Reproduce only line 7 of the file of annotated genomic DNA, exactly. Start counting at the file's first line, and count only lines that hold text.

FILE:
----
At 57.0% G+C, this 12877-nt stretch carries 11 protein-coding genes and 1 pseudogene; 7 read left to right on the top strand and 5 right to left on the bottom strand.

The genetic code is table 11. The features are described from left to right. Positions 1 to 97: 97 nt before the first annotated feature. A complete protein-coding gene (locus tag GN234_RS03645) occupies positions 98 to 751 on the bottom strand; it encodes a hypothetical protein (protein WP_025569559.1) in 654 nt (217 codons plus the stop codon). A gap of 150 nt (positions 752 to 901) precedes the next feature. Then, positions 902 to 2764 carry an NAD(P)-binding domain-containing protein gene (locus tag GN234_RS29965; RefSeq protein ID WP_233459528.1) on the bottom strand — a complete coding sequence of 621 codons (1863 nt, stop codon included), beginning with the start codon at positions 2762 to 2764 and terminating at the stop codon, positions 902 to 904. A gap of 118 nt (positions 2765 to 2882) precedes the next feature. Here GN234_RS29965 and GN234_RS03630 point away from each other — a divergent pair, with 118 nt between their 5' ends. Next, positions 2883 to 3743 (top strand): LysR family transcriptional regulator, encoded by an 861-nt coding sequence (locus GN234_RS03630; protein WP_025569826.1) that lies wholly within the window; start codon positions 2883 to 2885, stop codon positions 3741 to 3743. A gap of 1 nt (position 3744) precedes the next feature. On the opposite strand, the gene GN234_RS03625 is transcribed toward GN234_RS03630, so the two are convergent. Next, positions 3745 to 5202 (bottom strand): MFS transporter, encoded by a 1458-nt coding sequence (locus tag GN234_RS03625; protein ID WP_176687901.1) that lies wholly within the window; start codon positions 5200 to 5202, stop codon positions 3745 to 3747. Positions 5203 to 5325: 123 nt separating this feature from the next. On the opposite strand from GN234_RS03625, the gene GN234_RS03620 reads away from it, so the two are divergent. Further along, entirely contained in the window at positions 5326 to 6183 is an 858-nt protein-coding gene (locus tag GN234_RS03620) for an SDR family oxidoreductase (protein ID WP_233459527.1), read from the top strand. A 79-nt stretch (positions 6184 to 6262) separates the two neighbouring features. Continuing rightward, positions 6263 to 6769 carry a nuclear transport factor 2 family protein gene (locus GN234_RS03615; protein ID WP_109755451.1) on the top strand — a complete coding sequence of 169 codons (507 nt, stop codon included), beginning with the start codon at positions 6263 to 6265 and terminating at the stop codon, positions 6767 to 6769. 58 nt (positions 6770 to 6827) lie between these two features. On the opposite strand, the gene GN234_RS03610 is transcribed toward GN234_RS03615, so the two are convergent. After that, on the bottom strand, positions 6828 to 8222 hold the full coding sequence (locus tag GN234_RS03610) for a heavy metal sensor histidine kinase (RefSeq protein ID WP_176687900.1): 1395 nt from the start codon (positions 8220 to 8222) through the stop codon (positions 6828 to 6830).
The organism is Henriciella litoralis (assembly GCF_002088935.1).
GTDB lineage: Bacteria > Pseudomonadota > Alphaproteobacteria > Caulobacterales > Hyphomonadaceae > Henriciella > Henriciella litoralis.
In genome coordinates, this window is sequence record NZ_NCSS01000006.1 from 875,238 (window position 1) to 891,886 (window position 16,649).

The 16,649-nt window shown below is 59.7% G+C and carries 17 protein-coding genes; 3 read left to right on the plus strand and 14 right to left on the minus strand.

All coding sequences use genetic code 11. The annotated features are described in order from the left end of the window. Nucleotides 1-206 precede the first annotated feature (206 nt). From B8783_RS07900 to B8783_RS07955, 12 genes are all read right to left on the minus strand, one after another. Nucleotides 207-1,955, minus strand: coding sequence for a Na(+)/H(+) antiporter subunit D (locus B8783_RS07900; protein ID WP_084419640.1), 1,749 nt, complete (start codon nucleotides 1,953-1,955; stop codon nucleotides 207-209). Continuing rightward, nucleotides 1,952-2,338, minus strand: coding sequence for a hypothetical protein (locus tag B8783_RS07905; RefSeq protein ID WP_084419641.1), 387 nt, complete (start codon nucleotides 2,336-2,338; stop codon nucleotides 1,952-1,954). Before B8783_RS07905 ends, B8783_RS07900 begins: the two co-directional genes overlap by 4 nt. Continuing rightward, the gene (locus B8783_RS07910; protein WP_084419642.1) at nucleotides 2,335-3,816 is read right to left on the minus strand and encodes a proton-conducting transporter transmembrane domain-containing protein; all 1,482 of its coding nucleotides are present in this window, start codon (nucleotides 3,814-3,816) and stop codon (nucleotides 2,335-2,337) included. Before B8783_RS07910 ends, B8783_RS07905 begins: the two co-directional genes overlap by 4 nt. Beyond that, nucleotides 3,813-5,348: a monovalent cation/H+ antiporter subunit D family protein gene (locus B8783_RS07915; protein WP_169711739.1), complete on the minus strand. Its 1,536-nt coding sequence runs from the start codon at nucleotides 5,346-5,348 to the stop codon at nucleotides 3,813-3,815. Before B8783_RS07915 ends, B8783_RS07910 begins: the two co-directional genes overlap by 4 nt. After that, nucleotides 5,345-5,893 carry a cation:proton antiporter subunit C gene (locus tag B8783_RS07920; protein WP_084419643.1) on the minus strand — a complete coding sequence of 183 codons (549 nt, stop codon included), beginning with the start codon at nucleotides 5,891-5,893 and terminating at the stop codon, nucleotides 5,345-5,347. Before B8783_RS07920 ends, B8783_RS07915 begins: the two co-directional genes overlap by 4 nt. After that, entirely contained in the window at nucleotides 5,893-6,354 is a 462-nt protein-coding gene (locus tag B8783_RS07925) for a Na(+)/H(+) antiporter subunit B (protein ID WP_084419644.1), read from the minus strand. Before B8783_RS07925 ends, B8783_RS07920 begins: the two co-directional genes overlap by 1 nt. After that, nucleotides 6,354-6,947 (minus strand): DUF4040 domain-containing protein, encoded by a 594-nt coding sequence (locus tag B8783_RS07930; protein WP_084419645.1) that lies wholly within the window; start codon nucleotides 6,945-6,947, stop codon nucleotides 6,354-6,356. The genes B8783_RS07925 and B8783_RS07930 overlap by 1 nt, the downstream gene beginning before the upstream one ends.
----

All coding sequences use genetic code 11. The annotated features are described in order from the left end of the window. Nucleotides 1-206 precede the first annotated feature (206 nt). From B8783_RS07900 to B8783_RS07955, 12 genes are all read right to left on the minus strand, one after another. Nucleotides 207-1,955, minus strand: coding sequence for a Na(+)/H(+) antiporter subunit D (locus B8783_RS07900; protein ID WP_084419640.1), 1,749 nt, complete (start codon nucleotides 1,953-1,955; stop codon nucleotides 207-209). Continuing rightward, nucleotides 1,952-2,338, minus strand: coding sequence for a hypothetical protein (locus tag B8783_RS07905; RefSeq protein ID WP_084419641.1), 387 nt, complete (start codon nucleotides 2,336-2,338; stop codon nucleotides 1,952-1,954). Before B8783_RS07905 ends, B8783_RS07900 begins: the two co-directional genes overlap by 4 nt. Continuing rightward, the gene (locus B8783_RS07910; protein WP_084419642.1) at nucleotides 2,335-3,816 is read right to left on the minus strand and encodes a proton-conducting transporter transmembrane domain-containing protein; all 1,482 of its coding nucleotides are present in this window, start codon (nucleotides 3,814-3,816) and stop codon (nucleotides 2,335-2,337) included. Before B8783_RS07910 ends, B8783_RS07905 begins: the two co-directional genes overlap by 4 nt. Beyond that, nucleotides 3,813-5,348: a monovalent cation/H+ antiporter subunit D family protein gene (locus B8783_RS07915; protein WP_169711739.1), complete on the minus strand. Its 1,536-nt coding sequence runs from the start codon at nucleotides 5,346-5,348 to the stop codon at nucleotides 3,813-3,815. Before B8783_RS07915 ends, B8783_RS07910 begins: the two co-directional genes overlap by 4 nt. After that, nucleotides 5,345-5,893 carry a cation:proton antiporter subunit C gene (locus tag B8783_RS07920; protein WP_084419643.1) on the minus strand — a complete coding sequence of 183 codons (549 nt, stop codon included), beginning with the start codon at nucleotides 5,891-5,893 and terminating at the stop codon, nucleotides 5,345-5,347. Before B8783_RS07920 ends, B8783_RS07915 begins: the two co-directional genes overlap by 4 nt. After that, entirely contained in the window at nucleotides 5,893-6,354 is a 462-nt protein-coding gene (locus tag B8783_RS07925) for a Na(+)/H(+) antiporter subunit B (protein ID WP_084419644.1), read from the minus strand. Before B8783_RS07925 ends, B8783_RS07920 begins: the two co-directional genes overlap by 1 nt. After that, nucleotides 6,354-6,947 (minus strand): DUF4040 domain-containing protein, encoded by a 594-nt coding sequence (locus tag B8783_RS07930; protein WP_084419645.1) that lies wholly within the window; start codon nucleotides 6,945-6,947, stop codon nucleotides 6,354-6,356. The genes B8783_RS07925 and B8783_RS07930 overlap by 1 nt, the downstream gene beginning before the upstream one ends.